Riff on Recipe Cards, a Baby Quilt from the stash!

Marny here...just want to share my latest little project.  A baby quilt for a special little guy!

Last Thursday morning I got the itch to start and complete a baby quilt.  A little collection of fabric has been sitting in my stash for quite some time.  I ordered it from Monaluna fabrics years ago.  All three pieces are originally from her Monaco collection.  The circles and dots are still in that collection, and the scooters have been redesigned in a new collection.  

Rather than reinventing the wheel, putting a new spin on one of our patterns seemed like a fun challenge.  I love the table runner version of Recipe Cards.  The proportions are smaller than the child and throw sizes and suited the scale of my Monaluna pieces.  Luckily I had the three values necessary AND two yards of just the right green solid to dive in and get the quilt started!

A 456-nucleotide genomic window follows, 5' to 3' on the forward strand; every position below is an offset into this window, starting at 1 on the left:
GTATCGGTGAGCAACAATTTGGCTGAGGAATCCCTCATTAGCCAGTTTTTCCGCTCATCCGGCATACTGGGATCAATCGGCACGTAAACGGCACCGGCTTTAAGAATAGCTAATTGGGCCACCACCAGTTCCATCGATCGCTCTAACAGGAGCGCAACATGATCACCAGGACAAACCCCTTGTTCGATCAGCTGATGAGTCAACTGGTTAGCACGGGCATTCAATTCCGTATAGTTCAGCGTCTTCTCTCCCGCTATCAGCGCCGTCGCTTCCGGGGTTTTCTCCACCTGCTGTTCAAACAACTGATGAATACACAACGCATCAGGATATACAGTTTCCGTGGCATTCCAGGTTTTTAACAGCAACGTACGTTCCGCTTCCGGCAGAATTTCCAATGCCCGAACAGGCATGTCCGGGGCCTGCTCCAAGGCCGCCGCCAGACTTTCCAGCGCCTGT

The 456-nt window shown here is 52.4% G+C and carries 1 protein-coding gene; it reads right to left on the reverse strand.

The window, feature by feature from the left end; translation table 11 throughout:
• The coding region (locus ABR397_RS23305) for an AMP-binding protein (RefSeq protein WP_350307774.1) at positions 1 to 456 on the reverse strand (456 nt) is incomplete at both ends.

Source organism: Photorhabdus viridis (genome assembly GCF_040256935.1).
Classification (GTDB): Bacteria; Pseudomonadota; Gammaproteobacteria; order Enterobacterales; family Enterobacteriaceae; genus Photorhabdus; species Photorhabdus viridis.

This baby quilt is very different from the Recipe Cards pattern.  I didn't try to establish the diagonal seen in the quilts or the total symmetry of table runner.  This baby quilt uses a different layout.  I still wanted the illusion of layered rectangles though.  That is where the three values on a contrasting background comes into play.

The quilt completed. It is hard to see in this photograph, but the entire surface has been channel quilted.  I had never done it so extensively, and I learned some lessons along the way.  Even with my errors, I love how channel quilting looks!  The backing is a good quality flannel and the batting is Hobbs 80/20 fusible.